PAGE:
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Pataraia's fixed point theorem gives a constructive proof of the fact that if you have a monotone function $f$ on a DCPO, then it has a least fixed point. I've frequently used this fixed point theorem to construct logical relations for proving properties about dependent type theories.

The idea is that you can view a syntactic type system as a pair $(U, \phi)$ of a partial equivalence relation (or PER) $U$, representing the codes of types, and an interpretation function $\phi : U \to \mathrm{PER}$, sending each type code to its interpretation. Semantic type systems can be equipped with a domain structure, by saying that $(U', \phi') \sqsubseteq (U, \phi)$ just when $U' \subseteq U$, and for every type $A \in |U'|$, we have that $\phi(A) = \phi'(A)$. The empty type system is the obvious bottom element, and joins exist in the obvious way. Then a logical relation can be constructed as a fixed point of a monotone map with respect to this ordering.

However, this semantic definition also bears a strong relationship to inductive-recursive definitions, where the set $U$ and the interpretation $\phi$ are defined simultaneously. (Unsurprisingly, since generalizing universe constructions was the prime motivation for the invention of induction-recursion.)

Has anyone looked at the relation between the two? It's not obvious to me, since the proof of Pataraia's theorem, while constructive, is rather impredicative (it seems to rely essentially upon the powerset operation). So:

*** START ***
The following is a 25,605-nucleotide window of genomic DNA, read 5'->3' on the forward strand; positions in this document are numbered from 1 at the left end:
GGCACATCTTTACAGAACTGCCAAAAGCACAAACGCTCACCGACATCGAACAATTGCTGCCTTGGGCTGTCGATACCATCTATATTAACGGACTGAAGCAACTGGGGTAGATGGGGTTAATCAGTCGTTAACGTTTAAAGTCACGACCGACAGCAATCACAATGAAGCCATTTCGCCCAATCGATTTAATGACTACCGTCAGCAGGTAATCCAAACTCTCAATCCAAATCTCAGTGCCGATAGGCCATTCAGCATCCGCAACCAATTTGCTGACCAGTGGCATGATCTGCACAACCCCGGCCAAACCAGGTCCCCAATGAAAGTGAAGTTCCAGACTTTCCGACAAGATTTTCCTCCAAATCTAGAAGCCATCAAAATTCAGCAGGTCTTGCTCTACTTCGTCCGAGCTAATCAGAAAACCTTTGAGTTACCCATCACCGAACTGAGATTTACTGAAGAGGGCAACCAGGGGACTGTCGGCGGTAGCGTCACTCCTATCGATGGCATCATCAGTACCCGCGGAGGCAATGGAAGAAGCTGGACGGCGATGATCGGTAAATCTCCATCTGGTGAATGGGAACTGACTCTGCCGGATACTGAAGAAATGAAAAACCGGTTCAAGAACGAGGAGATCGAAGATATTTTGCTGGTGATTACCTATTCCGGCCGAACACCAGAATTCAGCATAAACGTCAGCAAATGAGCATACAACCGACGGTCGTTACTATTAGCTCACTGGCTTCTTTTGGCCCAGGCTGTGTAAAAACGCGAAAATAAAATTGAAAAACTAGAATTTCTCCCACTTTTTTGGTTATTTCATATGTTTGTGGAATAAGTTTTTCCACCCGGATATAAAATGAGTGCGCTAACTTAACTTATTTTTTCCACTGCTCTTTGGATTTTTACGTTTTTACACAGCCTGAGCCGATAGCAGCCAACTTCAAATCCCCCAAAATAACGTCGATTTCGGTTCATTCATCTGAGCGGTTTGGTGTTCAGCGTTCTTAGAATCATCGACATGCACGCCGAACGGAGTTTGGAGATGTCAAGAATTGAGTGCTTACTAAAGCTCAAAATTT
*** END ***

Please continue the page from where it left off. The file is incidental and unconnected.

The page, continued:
1. Can Pataraia's theorem be used to prove the soundness of the full induction-recursion schema?
  2. To what extent can induction-recursion be used to prove the converse? (I assume it won't go all the way, but maybe I'm wrong!)
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  • $\begingroup$ Doesn't your setup require powersets as well? That is, you say that you have functions $\phi : U \to \mathrm{PER}$. Their codomain seems to involve powersets. $\endgroup$ – Andrej Bauer Jun 27 '17 at 19:25
  • $\begingroup$ Are you asking whether the particular instance of induction-recursion is related to Pataraia's theorem, or whether general induction-recursion is related to Pataraia's theorem? $\endgroup$ – Andrej Bauer Jun 27 '17 at 19:26
  • $\begingroup$ @AndrejBauer That's part of the question! My proof via P's theorem uses powersets, since $\phi$ has a large codomain. However, you can alternatively define the logical relation with large induction-recursion (where you define a type and a family of sets simultaneously). This is borderline impredicative, and I'm wondering if (a) P's theorem is enough to interpret the full large IR schema, and (b) how much of P's theorem large IR can prove. $\endgroup$ – Neel Krishnaswami Jun 28 '17 at 8:57
  • $\begingroup$ Large? PERs form a set. $\endgroup$ – Andrej Bauer Jun 29 '17 at 9:58
  • $\begingroup$ From a type theorist's pov -- if you try to define it in Agda, the $\phi$-component's recursive definition is entwined with the inductive definition of $U$. This is dubbed "large induction-recursion", since the output of $\phi$ is a set at the same level as $U$. Proper Scandinavian type theorists assert that this is predicative, but I don't know of any fixed point theorem weaker than Pataraia's theorem which will let me interpret this, and the only proof of Pataraia's theorem I know is impredicative. $\endgroup$ – Neel Krishnaswami Jun 29 '17 at 11:07

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